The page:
“If we lose the Machine Shop we lose the opportunity to complete a much needed attraction and to tell the story of Toronto’s rail history.  It means we negate all the time, money, hard work and effort that have been invested in that site for more than a decade,” said Krivel. “We cannot allow Toronto Hydro to dictate the manner in which this site is managed, especially when there are acceptable alternative proposals for them to consider.  There is simply too much at stake.”

Note to Editors: Representatives of the TRHA will be available for interviews in the TRHA’s maintenance bays at the Roundhouse (immediately to the west of Steamwhistle Brewery) from 11:00 a.m. to 2:00 p.m.  The miniature railway and the refurbished turntable, complete with locomotive, will also be in operation at that time.

Summary of TRHA’s alternative proposals for the Machine Shop:

Since April 2011, the TRHA has been trying to work with Toronto Hydro and their engineers to develop alternatives which would allow for the continued use of the Machine Shop by the TRHA for the establishment of the Toronto Railway Museum as well as the design and construction of the Bremner transformer station to allow Toronto Hydro to meet the electrical requirements of the City of Toronto and contribute to the renewal of their existing facilities.  In short, the TRHA has consistently worked towards a solution which would truly be mutually beneficial and we have provided viable alternatives to Toronto Hydro to that end.

The first option proposed by the TRHA makes use of a parcel of land which is immediately adjacent to the proposed transformer station site and we have been meeting with the City of Toronto Real Estate and Facilities Management Services, since July 2011, to facilitate the transfer of this additional land to Toronto Hydro for their future capacity and use through a “lease-to-own” scheme.  This option would allow for the construction of the transformer station below-grade as originally proposed by Toronto Hydro.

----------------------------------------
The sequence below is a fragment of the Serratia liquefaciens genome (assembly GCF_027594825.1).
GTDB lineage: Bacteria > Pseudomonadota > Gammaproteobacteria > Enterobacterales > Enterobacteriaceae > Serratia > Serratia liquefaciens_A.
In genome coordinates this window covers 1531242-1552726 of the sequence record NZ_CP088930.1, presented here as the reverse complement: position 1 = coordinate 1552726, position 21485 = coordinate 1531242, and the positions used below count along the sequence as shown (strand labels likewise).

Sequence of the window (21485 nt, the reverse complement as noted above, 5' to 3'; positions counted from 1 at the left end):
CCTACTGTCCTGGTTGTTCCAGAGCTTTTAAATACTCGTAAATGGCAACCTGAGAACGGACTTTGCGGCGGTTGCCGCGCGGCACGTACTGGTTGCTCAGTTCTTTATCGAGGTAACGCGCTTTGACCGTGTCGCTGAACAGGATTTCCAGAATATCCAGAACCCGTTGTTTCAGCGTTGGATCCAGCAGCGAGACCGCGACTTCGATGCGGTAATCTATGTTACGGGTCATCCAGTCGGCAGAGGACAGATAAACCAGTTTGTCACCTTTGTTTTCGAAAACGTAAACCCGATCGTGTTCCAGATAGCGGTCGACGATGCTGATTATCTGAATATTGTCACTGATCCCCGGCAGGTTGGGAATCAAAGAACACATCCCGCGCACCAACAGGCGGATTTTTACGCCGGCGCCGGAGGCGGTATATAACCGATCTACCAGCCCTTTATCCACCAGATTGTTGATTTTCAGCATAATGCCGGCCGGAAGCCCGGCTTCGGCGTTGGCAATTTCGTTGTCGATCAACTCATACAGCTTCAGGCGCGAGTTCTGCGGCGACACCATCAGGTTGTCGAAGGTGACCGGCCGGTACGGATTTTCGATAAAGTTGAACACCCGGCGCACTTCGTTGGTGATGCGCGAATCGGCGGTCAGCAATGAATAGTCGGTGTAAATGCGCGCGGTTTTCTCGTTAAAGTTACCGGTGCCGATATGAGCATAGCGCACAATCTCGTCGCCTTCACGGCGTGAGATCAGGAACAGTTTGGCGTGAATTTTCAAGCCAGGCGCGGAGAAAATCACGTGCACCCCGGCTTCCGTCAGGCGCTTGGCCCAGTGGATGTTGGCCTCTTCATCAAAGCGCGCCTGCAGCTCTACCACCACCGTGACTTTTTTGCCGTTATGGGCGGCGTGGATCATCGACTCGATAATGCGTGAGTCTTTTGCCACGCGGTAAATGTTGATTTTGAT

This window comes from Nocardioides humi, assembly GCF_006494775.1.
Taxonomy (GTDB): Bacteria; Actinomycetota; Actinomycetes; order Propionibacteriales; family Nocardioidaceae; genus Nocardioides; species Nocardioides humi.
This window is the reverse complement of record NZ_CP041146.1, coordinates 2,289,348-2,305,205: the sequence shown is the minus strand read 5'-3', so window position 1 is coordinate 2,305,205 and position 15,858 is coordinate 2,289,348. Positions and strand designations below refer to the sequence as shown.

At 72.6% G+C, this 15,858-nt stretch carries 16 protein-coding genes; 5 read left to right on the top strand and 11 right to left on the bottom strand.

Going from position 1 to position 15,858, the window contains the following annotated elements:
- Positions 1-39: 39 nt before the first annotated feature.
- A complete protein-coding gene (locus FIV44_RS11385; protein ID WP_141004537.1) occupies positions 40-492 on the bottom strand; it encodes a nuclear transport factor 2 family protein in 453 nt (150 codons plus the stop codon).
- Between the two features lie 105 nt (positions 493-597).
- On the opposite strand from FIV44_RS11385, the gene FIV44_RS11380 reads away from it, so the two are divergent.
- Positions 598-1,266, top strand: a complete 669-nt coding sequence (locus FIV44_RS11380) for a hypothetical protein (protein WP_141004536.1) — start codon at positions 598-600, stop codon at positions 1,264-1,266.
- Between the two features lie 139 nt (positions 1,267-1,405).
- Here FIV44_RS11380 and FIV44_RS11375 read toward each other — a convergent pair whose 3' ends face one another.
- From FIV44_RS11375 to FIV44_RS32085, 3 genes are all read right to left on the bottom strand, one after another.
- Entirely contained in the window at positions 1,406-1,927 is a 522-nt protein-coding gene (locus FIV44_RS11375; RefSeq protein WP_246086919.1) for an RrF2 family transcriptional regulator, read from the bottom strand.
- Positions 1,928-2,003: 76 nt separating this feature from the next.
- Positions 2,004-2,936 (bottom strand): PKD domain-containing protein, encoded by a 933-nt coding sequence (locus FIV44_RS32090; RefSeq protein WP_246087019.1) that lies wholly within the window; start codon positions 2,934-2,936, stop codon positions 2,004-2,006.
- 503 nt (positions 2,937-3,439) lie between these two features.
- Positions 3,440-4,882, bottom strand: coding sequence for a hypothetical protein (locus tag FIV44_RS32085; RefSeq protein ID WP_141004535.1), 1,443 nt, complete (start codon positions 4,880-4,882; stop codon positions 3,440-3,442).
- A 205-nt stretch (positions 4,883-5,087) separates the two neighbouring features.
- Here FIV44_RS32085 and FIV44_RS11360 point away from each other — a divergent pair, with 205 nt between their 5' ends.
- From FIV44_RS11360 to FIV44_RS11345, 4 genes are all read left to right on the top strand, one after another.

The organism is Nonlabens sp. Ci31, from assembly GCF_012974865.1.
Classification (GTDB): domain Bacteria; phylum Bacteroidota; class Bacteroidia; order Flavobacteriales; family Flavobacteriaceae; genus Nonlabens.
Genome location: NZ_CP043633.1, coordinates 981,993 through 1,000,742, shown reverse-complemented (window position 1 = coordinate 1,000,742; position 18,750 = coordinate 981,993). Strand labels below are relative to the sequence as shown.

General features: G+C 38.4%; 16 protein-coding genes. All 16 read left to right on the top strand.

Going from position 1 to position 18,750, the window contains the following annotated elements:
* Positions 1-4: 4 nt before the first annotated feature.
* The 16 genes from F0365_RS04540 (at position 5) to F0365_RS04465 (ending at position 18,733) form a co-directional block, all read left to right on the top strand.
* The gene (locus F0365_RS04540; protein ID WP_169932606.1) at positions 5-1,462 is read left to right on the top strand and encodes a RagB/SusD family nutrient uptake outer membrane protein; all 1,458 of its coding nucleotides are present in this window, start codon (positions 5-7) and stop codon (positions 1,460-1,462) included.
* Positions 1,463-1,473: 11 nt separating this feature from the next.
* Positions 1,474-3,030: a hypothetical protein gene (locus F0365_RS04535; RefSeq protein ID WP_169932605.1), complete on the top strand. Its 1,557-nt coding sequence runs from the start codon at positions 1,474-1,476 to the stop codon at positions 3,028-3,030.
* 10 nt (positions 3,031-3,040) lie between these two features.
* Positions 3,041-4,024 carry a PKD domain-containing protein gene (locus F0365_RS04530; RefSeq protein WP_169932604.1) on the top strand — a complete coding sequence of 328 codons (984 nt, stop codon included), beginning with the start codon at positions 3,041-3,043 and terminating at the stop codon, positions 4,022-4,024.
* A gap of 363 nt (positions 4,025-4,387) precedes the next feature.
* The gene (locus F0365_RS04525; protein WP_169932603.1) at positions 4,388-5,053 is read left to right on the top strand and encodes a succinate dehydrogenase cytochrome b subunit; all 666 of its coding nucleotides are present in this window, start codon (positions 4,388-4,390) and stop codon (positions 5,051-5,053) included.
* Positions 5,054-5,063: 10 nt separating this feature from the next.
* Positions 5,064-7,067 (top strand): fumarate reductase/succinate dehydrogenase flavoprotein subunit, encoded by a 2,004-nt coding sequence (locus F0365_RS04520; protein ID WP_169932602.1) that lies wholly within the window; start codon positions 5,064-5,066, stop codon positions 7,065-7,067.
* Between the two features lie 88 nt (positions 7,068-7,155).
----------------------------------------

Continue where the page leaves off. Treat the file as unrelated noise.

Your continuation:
The use of this additional land could provide Toronto Hydro with up to 74,000 sq.ft. of additional space for its current proposal and any future expansion needs.  Although the land is currently subject to multiple easements, the City of Toronto has indicated that they are willing to work with the TRHA and Toronto Hydro to remove or mitigate existing easements.

It is important to note that this land will have little value once the transformer station is constructed as it will be bordered by the transformer station to the west, the Metro Toronto Convention Centre to the north and east and Lakeshore Boulevard to the south.

The TRHA also proposed that Toronto Hydro locate those elements currently housed within the Machine Shop in a one storey, above-grade structure which could be incorporated into the above-grade structure currently proposed for the exhaust and ventilation shafts at the southwest corner of the transformer station site.  This option would allow Toronto Hydro to maintain their parking and access to the station distinct from the other businesses and facilities on the site and would, again, avoid the extremely detrimental measures that Toronto Hydro is currently proposing for the historic fabric of the Machine Shop.

Those elements currently proposed for the above-grade space within the Machine Shop are physically distinct from the remainder of the transformer station below grade: the relocation of these elements does NOT constitute a major design change and most certainly does not jeopardize the project.  Toronto Hydro has stated that the project is too far advanced to allow for any revision.  The TRHA originally proposed these options to Toronto Hydro in July 2011 but no effort was made to consider our alternatives although the transformer station design, to our knowledge, has not been finalized. Toronto Hydro has stated repeatedly that they have invested too much capital to date to consider alternatives. The TRHA rejects that argument and notes that this is a situation of Toronto Hydro’s own making.

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Glenn Garwood, Project Spokesperson, TRHA, 416-464-6235,